0:12:51.5 EC: And for that, it established value for them. And so for that added value, it moved away from a luxury into a necessity. And I was able to build quickly. And then we've seen since other recession, at least one other one since then, and I survived it same way. So you look online and there's a lot of ways that people will adjust. Maybe they're gonna throw in an eyebrow service, like you said. The other thing that I think we should talk about is that sometimes these recessions, historically they breed opportunity. So keep that in mind as you are heading into this potential recession. Keep that in the back of your mind that there's opportunity. Did you know light bulbs and telephones were created in times of recession?  


0:13:46.9 MS: I did not know that. 


0:13:48.4 EC: In effort to save money. 


0:13:50.9 MS: I told you more than me. 


0:13:51.9 EC: Some things. More recently, Airbnb and Uber, as an effort to save money, but for people who still wanted to travel, these were invented in those times around 2008 and really took off later. And even software companies like Adobe shifted their mindset, shifted their platform to be resilient in times. So take these big companies that we're all, I mean, in these technologies that we can't live without, like light bulbs and telephones and think, Hey, I can do that. Let the light bulb go off in your own mind.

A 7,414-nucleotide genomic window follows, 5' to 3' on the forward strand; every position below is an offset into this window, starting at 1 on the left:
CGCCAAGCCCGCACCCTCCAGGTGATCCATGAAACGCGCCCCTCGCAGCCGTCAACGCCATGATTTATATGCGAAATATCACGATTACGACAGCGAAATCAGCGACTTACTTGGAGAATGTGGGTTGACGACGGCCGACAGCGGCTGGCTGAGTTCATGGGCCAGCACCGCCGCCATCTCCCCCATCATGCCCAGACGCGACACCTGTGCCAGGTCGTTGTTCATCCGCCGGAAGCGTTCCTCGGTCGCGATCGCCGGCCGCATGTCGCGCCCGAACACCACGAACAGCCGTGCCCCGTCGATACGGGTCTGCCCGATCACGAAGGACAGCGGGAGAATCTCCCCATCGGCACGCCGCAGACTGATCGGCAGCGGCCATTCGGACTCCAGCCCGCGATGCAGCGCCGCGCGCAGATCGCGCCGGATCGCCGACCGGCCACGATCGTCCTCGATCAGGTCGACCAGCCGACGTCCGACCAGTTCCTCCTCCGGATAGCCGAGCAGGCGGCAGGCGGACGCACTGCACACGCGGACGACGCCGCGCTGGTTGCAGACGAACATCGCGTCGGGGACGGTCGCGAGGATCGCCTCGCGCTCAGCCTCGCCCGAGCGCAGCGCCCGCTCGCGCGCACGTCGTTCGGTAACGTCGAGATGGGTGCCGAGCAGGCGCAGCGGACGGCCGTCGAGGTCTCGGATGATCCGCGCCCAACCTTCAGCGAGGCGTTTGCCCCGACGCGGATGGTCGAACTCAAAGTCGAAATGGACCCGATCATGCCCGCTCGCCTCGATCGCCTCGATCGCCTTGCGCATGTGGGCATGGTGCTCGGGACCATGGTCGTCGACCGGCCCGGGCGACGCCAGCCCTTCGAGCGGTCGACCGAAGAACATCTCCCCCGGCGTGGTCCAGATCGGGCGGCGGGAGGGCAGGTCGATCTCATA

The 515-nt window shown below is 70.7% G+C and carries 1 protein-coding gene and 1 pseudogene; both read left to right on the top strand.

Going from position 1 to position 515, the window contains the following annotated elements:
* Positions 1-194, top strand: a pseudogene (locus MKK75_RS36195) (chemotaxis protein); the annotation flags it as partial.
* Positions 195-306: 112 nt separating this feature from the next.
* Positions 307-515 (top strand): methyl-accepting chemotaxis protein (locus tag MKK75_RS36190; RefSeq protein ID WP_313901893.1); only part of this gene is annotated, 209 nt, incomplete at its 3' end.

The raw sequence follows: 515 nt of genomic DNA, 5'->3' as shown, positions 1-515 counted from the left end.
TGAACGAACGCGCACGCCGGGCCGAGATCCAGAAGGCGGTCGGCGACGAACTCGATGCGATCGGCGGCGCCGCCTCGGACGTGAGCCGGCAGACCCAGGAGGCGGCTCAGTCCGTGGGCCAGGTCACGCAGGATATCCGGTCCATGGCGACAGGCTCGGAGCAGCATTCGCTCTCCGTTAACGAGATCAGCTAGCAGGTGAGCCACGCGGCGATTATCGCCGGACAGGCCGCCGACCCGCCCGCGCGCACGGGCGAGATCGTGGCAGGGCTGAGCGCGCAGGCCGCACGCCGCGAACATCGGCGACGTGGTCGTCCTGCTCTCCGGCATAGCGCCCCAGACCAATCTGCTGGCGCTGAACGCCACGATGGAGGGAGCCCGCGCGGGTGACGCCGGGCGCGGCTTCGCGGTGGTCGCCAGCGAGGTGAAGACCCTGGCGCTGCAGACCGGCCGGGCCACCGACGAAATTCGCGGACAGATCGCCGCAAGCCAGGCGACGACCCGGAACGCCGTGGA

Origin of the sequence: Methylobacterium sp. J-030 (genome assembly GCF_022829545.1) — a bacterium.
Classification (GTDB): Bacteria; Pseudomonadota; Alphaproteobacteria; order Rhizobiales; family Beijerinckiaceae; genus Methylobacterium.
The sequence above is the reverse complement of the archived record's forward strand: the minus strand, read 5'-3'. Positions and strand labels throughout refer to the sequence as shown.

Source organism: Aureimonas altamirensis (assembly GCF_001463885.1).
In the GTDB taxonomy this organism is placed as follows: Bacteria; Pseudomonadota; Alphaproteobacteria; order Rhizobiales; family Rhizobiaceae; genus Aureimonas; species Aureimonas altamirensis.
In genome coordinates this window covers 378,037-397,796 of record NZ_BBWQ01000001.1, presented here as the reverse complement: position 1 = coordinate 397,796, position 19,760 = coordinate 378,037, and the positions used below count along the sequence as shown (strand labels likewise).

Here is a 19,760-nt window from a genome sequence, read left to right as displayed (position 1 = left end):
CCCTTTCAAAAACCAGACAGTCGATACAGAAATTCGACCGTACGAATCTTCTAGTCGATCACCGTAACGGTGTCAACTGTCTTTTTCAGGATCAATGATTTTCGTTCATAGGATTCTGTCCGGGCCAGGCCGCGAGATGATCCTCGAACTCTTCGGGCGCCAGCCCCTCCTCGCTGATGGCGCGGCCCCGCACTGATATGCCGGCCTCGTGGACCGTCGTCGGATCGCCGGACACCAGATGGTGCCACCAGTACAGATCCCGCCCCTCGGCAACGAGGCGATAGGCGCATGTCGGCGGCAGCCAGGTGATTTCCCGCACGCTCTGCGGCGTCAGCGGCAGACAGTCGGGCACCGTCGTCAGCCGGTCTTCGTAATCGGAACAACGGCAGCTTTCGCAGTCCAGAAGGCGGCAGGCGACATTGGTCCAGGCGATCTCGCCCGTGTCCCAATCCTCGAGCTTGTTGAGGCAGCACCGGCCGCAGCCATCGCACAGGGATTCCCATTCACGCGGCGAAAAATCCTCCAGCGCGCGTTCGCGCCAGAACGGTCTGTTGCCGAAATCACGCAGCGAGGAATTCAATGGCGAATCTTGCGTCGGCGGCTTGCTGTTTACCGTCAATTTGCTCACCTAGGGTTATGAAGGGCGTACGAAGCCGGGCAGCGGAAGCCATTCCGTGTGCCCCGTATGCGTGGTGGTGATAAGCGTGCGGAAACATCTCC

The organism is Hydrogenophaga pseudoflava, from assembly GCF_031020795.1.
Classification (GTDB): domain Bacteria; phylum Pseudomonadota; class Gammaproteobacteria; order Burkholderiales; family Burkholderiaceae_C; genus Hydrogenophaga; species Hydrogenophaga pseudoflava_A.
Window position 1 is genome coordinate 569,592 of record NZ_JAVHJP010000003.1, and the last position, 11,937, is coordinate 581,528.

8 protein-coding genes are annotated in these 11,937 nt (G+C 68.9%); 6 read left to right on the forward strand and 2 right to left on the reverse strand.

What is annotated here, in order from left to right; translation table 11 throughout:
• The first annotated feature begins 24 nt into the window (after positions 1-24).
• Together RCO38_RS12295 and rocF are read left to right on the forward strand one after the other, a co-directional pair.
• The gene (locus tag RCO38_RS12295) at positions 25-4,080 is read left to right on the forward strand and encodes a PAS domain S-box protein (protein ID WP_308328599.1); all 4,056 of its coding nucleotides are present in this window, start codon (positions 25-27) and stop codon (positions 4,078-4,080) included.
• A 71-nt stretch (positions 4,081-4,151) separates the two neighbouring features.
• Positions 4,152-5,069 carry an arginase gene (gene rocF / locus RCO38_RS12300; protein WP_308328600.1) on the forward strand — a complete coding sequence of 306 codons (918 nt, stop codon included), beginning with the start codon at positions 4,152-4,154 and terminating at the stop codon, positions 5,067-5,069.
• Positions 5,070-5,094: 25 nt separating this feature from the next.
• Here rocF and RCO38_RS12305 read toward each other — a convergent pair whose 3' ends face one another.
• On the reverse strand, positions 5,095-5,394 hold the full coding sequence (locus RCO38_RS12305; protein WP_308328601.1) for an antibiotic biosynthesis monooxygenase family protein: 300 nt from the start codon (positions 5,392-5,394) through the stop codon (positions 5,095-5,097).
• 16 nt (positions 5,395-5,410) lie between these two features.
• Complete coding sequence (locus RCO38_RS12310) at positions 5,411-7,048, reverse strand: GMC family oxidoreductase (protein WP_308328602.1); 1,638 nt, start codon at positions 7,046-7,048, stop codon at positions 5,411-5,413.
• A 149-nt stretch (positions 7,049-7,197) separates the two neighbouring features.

0:14:24.8 Speaker 5: Hold that thought. We'll be right back. 


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0:15:15.7 S5: Okay, here we go. Let's give back to the podcast.